The Prize Prisoner
Easter, April 2004
Cornerstone Covenant Church
It was the pinnacle of his existence. The Prince was more than elated, almost giddy, as he personally led the new prisoner into the dungeon of death.
This is what he had been working for all these years -- years and years of opposition by the King -- years and years without any respect for his plan or his leadership or his salesmanship skills. And he really was a salesman.
It had been an uphill run the whole time -- from that very first day in the garden when he convinced the two people to choose his way and to eat the fruit.
It was he who got the King's special unit bogged down in Egypt for 400 years.
It was he who managed to split the kingdom up.
It was he who prompted army after army to wreak havoc on the land that the King had promised to his people.
Not that the Prince really had anything against the people themselves... They often turned out to be his best allies.
But it was really about seizing control from the King.
Now, there is something you need to understand about this prince. He wasn't really a prince at all. He had simply assumed the title after the King dismissed him from his service and he started the revolution.
Of course, he had other given names but he preferred Prince for some reason. And now with the soul of the new prisoner in custody he was showing that he was worthy of the title.
You see, this was no ordinary prisoner. For he was indeed the Son of the King himself. And his capture had been no small accomplishment.
It took years of incitement. It took years of playing to the fears of the religious leaders and demonstrating to the people the weaknesses of the King and his family. Now, he had to stretch the truth a bit to make it happen. But it was necessary and worth it -- as it often is in politics.
For now he had the prize prisoner -- tricked into giving himself up without a fight for who knows what reason. It didn't matter. It just showed that the King and his family were weak -- unworthy of ruling the creation.
The very thought of how easy it was fed his ego. He screamed out at the top of his supernatural lungs "I am the greatest..."
Which of course, he truly believed.
So there would be a celebration that night -- an open bar for his guards and operatives -- dancing and revelry. For this was the tipping point in the war against the King. Victory was now a sure thing. For there in his dungeon with the rest of the wasted and past mass of human souls sat the son of the King.
The party lasted all night -- then all the next day -- and even into the third day. The Princeï¿½s guards and operatives had long finished off anything with flavor to it. Now they were just drinking to drink -- and to soften the impact of what they had drunk the day before.
So they were early into the third day of alternating between drinking and sleeping -- sleeping and drinking -- and enjoying the satisfaction from knowing that they were on the winning side.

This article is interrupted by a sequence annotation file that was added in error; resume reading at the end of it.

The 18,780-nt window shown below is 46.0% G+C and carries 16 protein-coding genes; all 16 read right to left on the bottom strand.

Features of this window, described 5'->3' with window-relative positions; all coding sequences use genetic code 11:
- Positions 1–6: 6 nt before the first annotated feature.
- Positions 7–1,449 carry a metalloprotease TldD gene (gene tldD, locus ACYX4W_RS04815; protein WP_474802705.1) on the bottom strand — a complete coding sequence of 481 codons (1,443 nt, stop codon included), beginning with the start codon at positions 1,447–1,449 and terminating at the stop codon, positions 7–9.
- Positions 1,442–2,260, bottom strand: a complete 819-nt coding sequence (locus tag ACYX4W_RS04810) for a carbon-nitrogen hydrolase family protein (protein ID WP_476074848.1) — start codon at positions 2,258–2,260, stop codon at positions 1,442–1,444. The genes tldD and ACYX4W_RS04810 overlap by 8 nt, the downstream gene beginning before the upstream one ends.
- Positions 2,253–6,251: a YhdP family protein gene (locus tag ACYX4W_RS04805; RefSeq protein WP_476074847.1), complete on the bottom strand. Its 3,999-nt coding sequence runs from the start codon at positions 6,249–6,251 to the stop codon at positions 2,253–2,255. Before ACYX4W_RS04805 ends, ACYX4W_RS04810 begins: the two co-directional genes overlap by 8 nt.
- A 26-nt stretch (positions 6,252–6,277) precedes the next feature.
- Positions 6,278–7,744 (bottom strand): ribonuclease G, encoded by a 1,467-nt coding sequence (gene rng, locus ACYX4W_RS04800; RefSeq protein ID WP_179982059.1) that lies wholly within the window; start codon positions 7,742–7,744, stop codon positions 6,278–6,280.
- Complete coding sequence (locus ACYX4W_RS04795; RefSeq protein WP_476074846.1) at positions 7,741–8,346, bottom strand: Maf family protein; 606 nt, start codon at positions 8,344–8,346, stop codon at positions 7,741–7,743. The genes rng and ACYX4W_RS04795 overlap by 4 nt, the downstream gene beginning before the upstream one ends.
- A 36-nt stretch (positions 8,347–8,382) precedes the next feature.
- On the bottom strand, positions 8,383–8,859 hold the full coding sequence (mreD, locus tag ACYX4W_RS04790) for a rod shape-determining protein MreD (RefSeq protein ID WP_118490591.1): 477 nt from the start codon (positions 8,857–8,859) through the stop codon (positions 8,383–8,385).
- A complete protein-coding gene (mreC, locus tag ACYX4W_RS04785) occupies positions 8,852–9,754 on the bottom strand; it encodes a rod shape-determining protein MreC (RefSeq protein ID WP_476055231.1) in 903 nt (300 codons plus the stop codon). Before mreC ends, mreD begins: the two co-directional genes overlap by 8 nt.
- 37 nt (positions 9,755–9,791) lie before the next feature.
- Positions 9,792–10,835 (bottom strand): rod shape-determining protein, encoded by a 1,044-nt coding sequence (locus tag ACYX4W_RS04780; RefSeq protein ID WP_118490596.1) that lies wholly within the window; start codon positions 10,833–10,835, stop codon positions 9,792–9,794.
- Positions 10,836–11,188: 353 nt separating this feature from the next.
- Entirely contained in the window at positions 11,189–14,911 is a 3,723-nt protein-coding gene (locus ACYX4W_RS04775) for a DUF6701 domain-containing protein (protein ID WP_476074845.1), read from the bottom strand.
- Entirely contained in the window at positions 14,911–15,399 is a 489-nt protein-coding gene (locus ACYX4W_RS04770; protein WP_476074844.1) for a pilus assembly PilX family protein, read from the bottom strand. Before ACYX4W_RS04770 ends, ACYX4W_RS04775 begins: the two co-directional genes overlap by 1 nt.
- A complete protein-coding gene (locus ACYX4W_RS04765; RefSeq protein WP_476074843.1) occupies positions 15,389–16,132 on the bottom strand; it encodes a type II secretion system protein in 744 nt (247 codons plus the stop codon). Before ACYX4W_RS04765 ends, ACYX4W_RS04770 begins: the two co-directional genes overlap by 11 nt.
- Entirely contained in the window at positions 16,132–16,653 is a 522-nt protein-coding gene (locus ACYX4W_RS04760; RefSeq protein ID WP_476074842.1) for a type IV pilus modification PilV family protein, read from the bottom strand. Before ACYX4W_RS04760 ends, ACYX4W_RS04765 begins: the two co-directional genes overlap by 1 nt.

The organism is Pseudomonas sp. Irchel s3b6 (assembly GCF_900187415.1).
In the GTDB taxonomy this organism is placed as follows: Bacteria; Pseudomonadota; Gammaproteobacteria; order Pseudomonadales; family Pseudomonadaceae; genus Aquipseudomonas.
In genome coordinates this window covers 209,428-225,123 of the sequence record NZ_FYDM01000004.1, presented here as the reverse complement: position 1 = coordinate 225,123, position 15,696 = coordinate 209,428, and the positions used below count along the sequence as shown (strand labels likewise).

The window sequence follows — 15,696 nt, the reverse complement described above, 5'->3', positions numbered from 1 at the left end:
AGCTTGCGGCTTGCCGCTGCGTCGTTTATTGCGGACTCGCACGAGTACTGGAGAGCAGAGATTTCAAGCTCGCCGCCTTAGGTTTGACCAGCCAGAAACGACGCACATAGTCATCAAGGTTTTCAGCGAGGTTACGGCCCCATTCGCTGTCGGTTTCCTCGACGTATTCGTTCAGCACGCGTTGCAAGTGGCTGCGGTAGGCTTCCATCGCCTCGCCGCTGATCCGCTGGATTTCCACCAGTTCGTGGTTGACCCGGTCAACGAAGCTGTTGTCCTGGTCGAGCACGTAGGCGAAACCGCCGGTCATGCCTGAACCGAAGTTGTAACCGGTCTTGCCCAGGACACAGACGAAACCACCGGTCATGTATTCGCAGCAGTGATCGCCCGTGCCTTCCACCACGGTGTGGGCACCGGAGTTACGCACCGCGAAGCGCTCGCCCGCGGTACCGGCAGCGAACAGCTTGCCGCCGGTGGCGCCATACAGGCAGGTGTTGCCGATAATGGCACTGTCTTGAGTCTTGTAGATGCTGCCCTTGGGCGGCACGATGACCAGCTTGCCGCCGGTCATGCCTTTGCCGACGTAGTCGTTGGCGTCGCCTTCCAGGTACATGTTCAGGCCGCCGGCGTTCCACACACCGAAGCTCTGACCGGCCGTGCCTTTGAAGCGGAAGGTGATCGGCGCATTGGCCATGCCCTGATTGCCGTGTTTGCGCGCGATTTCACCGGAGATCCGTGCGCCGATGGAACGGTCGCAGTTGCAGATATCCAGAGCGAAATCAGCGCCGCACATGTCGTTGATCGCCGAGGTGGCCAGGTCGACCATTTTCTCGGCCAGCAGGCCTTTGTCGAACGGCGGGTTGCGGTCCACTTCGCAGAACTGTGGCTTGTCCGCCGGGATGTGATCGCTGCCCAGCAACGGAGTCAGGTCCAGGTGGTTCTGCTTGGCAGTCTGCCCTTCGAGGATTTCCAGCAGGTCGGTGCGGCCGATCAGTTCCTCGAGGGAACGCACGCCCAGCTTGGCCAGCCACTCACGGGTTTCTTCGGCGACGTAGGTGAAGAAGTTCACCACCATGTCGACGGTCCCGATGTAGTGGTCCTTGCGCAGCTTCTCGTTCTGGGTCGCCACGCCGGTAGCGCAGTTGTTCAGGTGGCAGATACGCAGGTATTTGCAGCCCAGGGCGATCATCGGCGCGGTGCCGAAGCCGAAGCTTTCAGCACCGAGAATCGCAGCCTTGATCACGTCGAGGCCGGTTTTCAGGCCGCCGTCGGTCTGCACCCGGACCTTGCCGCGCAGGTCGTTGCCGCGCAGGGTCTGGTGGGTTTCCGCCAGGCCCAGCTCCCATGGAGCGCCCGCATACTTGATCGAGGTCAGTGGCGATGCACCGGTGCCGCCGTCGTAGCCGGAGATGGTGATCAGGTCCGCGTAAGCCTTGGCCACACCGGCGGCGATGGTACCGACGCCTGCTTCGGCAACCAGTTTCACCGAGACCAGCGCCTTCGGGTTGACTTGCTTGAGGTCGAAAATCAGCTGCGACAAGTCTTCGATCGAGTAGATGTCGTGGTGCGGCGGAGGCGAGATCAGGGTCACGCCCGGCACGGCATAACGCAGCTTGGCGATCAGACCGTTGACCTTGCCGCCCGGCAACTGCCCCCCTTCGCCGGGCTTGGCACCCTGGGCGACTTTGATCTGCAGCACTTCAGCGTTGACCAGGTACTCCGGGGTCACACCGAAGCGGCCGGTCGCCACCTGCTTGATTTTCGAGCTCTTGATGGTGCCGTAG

But early in the morning on that third day -- just as they were getting ready for yet another round -- suddenly from the bowels of the dungeon -- the innermost and darkest hole -- the place where they were holding the Son of the King -- there was a loud hollow creaking and cracking. Then came an explosion of an unimaginable magnitude.
Every single wall vaporized in an instant. A horrible horrible light filled the place which had up to this point only held darkness. It was as though a bolt of unending lightening was striking -- over and over and over again.
The drunken demons screamed in horror as they covered their eyes.
The Prince picked himself up and managed to make his way to the spot where the son of the King had been shackled.
He wasn't there. The shackles weren't there -- only a pile of dust. The walls weren't there. The place was depressingly bright. And the Prince knew that he had been had. It had been a trick -- a nasty trick to ruin his dungeon. The place would never be the same again.
Already a few of the prisoners had wandered out to the outside world. Most, however, just sat there -- as though they were waiting -- waiting for something more to happen -- although in the light they didnï¿½t seem at all worried -- to the contrary.
The anxiety which had defined the dungeon was gone -- out the door with the son of the King. And the Prince slumped over as he wailed and groaned in the light. For he knew that the light had once and for all time ruined his place -- and that there was nothing he could do to rebuild. The damage was permanent. His eternal plan was foiled. Now, the best he could hope for was to pillage and burn on his retreat.
Because of his defeat the whole nature of his mission changed from dominance to spite. He knew that he was defeated. But he wasnï¿½t going to go quietly.
This, of course, is the story of Easter as told from the perspective of the Devil -- with a slight bit of embellishment.
Now, we generally and rightly look at it from the angle of victory -- the victory that was accomplished by God through his son Jesus.
On Friday things looked pretty dark and dim -- as though death was going to win.
Some of you have recently seen the movie so you have a fresh sense of how dark that day was. But really, the point of the story isn’t to be found in the darkness. It wasnï¿½t the amount of pain and suffering that Jesus went through that makes what he did efficacious for us. -- Rather that he did suffer and die. As we often repeat in the Apostles’ Creed -- "He suffered under Pontius Pilate, was crucified, died, and was buried. He descended to the dead..."
And it’s what happened when he descended to the dead that makes this thing so powerful.
Yes, Christ sacrificed his life -- and it was horrible. The last thing we want to do is move to Easter without first visiting Good Friday. So we acknowledge the horror of Christ’s sacrifice. But, you know what -- lots of people have sacrificed their lives and gone through incredible suffering -- even intentionally.